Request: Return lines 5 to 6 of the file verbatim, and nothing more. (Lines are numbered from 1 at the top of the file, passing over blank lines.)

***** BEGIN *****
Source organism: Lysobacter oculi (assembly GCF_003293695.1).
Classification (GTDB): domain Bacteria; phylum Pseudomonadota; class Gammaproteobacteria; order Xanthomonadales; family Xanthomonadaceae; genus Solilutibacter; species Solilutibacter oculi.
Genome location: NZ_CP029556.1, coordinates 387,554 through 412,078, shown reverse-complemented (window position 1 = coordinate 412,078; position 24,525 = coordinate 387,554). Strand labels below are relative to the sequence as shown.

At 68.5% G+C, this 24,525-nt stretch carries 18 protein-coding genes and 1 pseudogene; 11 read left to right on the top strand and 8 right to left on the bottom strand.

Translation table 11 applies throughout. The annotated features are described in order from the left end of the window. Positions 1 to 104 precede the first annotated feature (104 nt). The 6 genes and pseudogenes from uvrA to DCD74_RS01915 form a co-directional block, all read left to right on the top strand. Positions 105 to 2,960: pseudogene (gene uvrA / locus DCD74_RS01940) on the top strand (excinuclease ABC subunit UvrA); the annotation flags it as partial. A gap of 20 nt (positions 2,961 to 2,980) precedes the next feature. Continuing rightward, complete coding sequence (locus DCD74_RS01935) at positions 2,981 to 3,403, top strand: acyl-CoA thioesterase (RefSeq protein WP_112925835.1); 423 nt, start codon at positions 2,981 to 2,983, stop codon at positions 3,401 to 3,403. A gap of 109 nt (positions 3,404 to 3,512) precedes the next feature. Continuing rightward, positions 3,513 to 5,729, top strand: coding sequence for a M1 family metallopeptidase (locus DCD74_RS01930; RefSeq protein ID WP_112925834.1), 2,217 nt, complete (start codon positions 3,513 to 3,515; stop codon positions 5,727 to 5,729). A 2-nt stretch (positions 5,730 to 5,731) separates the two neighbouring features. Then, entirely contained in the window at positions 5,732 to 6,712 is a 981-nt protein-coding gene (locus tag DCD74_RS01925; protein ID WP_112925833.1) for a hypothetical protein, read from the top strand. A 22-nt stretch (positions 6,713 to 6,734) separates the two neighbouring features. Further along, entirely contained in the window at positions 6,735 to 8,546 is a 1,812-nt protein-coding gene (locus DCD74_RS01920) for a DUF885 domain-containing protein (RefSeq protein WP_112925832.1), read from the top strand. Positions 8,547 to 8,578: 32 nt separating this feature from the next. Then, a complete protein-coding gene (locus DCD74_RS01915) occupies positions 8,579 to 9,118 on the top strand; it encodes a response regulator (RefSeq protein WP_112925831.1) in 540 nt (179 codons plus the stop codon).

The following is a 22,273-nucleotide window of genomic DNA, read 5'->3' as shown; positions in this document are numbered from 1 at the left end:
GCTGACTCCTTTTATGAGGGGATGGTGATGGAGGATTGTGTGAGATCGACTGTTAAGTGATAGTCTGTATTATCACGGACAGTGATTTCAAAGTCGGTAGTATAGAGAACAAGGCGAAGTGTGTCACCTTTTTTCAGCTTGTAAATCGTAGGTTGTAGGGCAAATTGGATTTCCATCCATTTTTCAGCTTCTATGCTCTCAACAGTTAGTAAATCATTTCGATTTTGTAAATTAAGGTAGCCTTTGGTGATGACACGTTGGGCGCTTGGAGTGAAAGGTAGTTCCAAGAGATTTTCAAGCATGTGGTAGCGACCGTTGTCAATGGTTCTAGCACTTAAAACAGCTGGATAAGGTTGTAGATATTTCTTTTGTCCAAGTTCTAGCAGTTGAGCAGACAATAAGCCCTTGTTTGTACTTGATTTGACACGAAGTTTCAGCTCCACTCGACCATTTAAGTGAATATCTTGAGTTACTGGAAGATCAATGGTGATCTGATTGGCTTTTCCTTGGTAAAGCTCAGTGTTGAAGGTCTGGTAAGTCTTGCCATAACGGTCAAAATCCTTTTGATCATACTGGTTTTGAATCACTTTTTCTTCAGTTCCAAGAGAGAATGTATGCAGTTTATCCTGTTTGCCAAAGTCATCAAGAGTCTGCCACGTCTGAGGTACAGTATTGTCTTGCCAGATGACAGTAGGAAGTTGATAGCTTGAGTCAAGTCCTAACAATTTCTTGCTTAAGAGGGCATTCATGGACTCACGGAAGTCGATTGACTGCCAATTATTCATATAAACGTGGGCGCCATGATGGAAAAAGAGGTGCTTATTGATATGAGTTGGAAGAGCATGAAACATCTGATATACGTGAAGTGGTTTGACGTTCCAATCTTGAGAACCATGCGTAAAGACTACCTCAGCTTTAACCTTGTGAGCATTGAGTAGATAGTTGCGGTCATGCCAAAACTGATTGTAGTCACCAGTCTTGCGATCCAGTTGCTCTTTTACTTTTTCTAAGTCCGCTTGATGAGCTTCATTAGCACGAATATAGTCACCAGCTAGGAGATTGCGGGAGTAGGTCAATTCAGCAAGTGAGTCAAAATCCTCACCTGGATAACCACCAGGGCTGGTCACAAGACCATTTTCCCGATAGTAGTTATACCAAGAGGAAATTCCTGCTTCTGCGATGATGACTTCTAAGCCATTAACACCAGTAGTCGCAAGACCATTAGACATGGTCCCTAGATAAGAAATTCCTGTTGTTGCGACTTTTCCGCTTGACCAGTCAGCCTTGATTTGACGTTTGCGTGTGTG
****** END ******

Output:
Translation table 11 applies throughout. The annotated features are described in order from the left end of the window. Positions 1 to 104 precede the first annotated feature (104 nt). The 6 genes and pseudogenes from uvrA to DCD74_RS01915 form a co-directional block, all read left to right on the top strand. Positions 105 to 2,960: pseudogene (gene uvrA / locus DCD74_RS01940) on the top strand (excinuclease ABC subunit UvrA); the annotation flags it as partial. A gap of 20 nt (positions 2,961 to 2,980) precedes the next feature. Continuing rightward, complete coding sequence (locus DCD74_RS01935) at positions 2,981 to 3,403, top strand: acyl-CoA thioesterase (RefSeq protein WP_112925835.1); 423 nt, start codon at positions 2,981 to 2,983, stop codon at positions 3,401 to 3,403. A gap of 109 nt (positions 3,404 to 3,512) precedes the next feature. Continuing rightward, positions 3,513 to 5,729, top strand: coding sequence for a M1 family metallopeptidase (locus DCD74_RS01930; RefSeq protein ID WP_112925834.1), 2,217 nt, complete (start codon positions 3,513 to 3,515; stop codon positions 5,727 to 5,729). A 2-nt stretch (positions 5,730 to 5,731) separates the two neighbouring features. Then, entirely contained in the window at positions 5,732 to 6,712 is a 981-nt protein-coding gene (locus tag DCD74_RS01925; protein ID WP_112925833.1) for a hypothetical protein, read from the top strand. A 22-nt stretch (positions 6,713 to 6,734) separates the two neighbouring features. Further along, entirely contained in the window at positions 6,735 to 8,546 is a 1,812-nt protein-coding gene (locus DCD74_RS01920) for a DUF885 domain-containing protein (RefSeq protein WP_112925832.1), read from the top strand. Positions 8,547 to 8,578: 32 nt separating this feature from the next. Then, a complete protein-coding gene (locus DCD74_RS01915) occupies positions 8,579 to 9,118 on the top strand; it encodes a response regulator (RefSeq protein WP_112925831.1) in 540 nt (179 codons plus the stop codon).

The following is a 22,273-nucleotide window of genomic DNA, read 5'->3' as shown; positions in this document are numbered from 1 at the left end: